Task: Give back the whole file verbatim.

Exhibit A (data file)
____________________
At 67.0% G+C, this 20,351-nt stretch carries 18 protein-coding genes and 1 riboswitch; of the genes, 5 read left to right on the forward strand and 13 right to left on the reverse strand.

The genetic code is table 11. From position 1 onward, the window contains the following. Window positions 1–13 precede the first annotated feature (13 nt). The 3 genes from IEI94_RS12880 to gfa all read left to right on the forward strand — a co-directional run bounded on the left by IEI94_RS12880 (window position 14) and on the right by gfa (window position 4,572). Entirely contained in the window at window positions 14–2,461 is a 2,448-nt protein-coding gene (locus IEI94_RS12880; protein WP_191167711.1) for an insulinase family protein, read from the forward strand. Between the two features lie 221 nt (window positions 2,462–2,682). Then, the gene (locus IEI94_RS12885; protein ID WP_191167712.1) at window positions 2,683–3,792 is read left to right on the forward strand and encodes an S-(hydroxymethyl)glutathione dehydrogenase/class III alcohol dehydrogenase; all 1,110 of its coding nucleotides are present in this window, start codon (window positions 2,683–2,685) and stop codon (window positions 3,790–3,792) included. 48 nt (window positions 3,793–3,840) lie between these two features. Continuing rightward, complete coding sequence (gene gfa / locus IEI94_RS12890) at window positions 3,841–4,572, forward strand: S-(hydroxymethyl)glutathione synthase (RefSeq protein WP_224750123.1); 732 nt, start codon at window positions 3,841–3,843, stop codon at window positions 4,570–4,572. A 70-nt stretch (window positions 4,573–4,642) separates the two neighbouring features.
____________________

At 67.0% G+C, this 20,351-nt stretch carries 18 protein-coding genes and 1 riboswitch; of the genes, 5 read left to right on the forward strand and 13 right to left on the reverse strand.

The genetic code is table 11. From position 1 onward, the window contains the following. Window positions 1–13 precede the first annotated feature (13 nt). The 3 genes from IEI94_RS12880 to gfa all read left to right on the forward strand — a co-directional run bounded on the left by IEI94_RS12880 (window position 14) and on the right by gfa (window position 4,572). Entirely contained in the window at window positions 14–2,461 is a 2,448-nt protein-coding gene (locus IEI94_RS12880; protein WP_191167711.1) for an insulinase family protein, read from the forward strand. Between the two features lie 221 nt (window positions 2,462–2,682). Then, the gene (locus IEI94_RS12885; protein ID WP_191167712.1) at window positions 2,683–3,792 is read left to right on the forward strand and encodes an S-(hydroxymethyl)glutathione dehydrogenase/class III alcohol dehydrogenase; all 1,110 of its coding nucleotides are present in this window, start codon (window positions 2,683–2,685) and stop codon (window positions 3,790–3,792) included. 48 nt (window positions 3,793–3,840) lie between these two features. Continuing rightward, complete coding sequence (gene gfa / locus IEI94_RS12890) at window positions 3,841–4,572, forward strand: S-(hydroxymethyl)glutathione synthase (RefSeq protein WP_224750123.1); 732 nt, start codon at window positions 3,841–3,843, stop codon at window positions 4,570–4,572. A 70-nt stretch (window positions 4,573–4,642) separates the two neighbouring features.